Market News

Bond buyers set to cash in on Sh369bn Treasury debt plan

National Treasury
National Treasury. FILE PHOTO | NMG 

Buyers of fixed-income securities and stock brokers are set to be major beneficiaries of a 19.6 per cent increase in domestic market borrowing in the 2020/21 fiscal year.

According to preliminary budget estimates for the next fiscal year, the State plans a domestic borrowing target of Sh369.5 billion compared to a revised Sh308.9 billion projected for the end of this year.

The purchasers of Treasury bills and bonds likely to benefit from increase local loans to the government include commercial banks — the single largest holders of the fixed-income securities — parastatals, insurance companies and pensions funds. Brokers earn commissions from the trading of the securities on the secondary market.

The increase in the amount of cash borrowed by the State locally comes in the wake of projected lower loans and project financing from foreign sources.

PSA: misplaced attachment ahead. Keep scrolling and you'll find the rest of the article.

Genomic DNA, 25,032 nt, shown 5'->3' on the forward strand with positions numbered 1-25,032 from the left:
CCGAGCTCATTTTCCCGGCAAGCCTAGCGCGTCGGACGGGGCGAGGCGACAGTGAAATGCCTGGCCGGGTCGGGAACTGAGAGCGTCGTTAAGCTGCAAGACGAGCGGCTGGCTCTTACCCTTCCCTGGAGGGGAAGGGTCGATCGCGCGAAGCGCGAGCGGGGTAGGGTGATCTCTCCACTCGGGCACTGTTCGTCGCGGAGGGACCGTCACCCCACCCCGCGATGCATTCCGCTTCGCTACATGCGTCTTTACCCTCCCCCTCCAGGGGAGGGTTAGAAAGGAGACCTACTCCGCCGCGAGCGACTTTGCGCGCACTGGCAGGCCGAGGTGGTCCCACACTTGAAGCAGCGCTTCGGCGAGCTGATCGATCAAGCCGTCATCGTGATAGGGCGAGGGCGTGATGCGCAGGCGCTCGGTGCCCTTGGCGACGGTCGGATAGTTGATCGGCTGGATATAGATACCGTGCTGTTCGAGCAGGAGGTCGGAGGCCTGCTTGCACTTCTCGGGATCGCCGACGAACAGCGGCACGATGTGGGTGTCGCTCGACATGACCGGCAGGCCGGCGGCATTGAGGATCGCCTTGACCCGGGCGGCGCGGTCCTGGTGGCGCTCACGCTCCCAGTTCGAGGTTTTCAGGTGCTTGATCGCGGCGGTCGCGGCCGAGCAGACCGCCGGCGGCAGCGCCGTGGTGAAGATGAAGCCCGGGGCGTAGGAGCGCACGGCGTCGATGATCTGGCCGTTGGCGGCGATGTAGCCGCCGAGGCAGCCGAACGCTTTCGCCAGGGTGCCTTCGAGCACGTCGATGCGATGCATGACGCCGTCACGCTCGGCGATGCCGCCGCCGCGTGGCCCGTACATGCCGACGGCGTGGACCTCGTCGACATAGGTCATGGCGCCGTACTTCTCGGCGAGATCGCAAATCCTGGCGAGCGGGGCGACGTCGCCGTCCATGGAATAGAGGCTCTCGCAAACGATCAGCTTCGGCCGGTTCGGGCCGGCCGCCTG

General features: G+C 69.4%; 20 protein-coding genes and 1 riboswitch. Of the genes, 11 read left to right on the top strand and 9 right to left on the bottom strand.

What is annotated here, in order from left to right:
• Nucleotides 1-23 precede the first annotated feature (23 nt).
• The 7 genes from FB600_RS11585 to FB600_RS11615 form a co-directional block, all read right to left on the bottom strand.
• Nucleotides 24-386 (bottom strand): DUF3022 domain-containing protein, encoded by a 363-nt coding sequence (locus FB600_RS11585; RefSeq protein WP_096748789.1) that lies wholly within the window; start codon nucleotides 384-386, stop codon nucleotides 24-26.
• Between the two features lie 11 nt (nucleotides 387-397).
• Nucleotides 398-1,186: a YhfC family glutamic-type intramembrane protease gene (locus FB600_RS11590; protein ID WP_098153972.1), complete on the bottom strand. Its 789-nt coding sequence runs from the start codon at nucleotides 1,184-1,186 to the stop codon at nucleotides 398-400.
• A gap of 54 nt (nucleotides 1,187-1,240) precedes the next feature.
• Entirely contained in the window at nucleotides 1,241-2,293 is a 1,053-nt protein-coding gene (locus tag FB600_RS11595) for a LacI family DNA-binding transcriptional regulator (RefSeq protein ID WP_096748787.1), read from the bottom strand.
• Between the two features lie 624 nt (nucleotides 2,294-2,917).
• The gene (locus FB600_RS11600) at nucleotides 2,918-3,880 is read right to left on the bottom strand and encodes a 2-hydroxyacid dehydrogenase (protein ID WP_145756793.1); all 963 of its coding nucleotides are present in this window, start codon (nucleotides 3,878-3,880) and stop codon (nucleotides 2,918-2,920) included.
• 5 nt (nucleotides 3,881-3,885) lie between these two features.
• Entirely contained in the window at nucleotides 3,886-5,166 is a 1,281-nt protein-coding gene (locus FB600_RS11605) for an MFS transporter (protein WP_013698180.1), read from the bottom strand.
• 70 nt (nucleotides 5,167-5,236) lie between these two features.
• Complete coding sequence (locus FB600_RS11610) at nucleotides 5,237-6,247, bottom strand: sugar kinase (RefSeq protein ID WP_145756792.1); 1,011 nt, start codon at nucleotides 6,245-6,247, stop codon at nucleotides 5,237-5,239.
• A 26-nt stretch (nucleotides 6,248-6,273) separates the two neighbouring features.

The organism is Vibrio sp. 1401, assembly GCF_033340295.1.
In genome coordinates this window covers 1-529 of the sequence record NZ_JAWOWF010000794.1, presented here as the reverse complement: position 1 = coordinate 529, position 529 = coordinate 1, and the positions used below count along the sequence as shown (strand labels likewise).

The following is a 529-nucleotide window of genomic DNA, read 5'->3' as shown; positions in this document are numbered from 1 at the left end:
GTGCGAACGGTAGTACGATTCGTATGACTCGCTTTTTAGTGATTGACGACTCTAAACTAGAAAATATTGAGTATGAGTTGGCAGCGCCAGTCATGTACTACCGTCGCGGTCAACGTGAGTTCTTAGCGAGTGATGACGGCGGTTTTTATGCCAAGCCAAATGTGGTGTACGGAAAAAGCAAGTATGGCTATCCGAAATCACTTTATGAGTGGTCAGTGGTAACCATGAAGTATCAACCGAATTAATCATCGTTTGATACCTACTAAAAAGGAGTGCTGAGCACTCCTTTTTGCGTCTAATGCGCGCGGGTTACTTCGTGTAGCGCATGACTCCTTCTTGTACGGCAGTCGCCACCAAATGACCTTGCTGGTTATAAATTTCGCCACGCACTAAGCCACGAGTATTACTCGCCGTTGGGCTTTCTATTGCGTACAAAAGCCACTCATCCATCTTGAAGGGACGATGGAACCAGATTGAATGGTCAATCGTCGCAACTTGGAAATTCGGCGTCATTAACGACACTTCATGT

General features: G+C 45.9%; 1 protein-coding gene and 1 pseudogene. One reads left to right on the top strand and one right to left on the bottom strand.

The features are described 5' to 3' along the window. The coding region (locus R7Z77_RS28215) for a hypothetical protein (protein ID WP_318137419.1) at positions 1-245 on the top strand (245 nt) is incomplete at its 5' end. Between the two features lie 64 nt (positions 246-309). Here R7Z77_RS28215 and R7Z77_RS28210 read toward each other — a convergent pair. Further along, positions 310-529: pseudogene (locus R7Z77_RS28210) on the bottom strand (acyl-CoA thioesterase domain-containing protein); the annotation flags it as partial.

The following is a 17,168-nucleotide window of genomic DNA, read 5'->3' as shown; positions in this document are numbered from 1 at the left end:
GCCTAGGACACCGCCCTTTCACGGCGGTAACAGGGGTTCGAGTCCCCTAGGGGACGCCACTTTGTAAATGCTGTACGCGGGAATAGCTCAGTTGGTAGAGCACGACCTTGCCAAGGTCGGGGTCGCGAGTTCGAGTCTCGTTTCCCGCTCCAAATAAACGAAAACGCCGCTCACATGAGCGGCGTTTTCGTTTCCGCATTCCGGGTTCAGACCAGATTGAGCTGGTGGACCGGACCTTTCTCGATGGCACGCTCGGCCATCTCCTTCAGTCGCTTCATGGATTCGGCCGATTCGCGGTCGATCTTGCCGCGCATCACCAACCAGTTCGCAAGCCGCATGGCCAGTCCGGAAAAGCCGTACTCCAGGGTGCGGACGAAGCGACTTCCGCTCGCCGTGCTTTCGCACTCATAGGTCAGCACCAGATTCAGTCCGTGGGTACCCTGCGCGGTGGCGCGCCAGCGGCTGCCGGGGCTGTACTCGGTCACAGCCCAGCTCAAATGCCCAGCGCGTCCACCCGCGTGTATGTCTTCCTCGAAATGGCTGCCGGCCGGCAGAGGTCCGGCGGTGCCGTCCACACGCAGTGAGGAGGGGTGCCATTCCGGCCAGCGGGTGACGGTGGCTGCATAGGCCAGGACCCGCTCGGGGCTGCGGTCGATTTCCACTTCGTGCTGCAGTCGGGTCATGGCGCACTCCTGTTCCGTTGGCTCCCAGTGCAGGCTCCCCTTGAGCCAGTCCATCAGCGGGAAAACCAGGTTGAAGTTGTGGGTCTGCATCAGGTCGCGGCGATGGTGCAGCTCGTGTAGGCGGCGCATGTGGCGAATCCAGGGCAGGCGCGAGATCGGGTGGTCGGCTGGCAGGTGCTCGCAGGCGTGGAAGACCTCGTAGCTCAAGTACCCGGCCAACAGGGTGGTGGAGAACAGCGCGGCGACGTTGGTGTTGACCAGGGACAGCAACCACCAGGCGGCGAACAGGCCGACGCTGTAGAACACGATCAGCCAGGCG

No syndicated loans are factored in the 2020/21 Budget.


The total fiscal deficit is projected to be Sh640.2 billion in the year ending next June having been drastically revised upwards — by Sh140 billion — from the initial Sh500.2 billion.

Relative to the revised estimated for the deficit, the 2020/21 deficit is expected to fall to Sh584.6 billion.

Overall, the total fiscal deficit as a percentage of the gross domestic product (GDP) is expected to fall to 4.8 per cent from the 2019/20 projected 5.9 per cent.

“Including grants, the overall fiscal deficit is projected at Sh584.6 billion (4.8 percent of GDP) in FY 2020/21 against the estimated overall fiscal balance of Sh640.2 billion (5.9 percent of GDP) in Fiscal Year 2019/20.

The fiscal deficit in FY 2020/21 will be financed by net external financing of Sh211.8 billion (1.7 percent of GDP) and net domestic financing of Sh369.5 billion (3.0 percent of GDP),” said the Treasury.

The rise in the projected government borrowing from the domestic market deals a blow to the efforts to address the constrained private sector credit expansion as it gives financiers a bigger leeway to pack more cash in the fixed-income securities.

The revision in the 2019/20 targets was done against realisation of lower-than-projected revenue growth.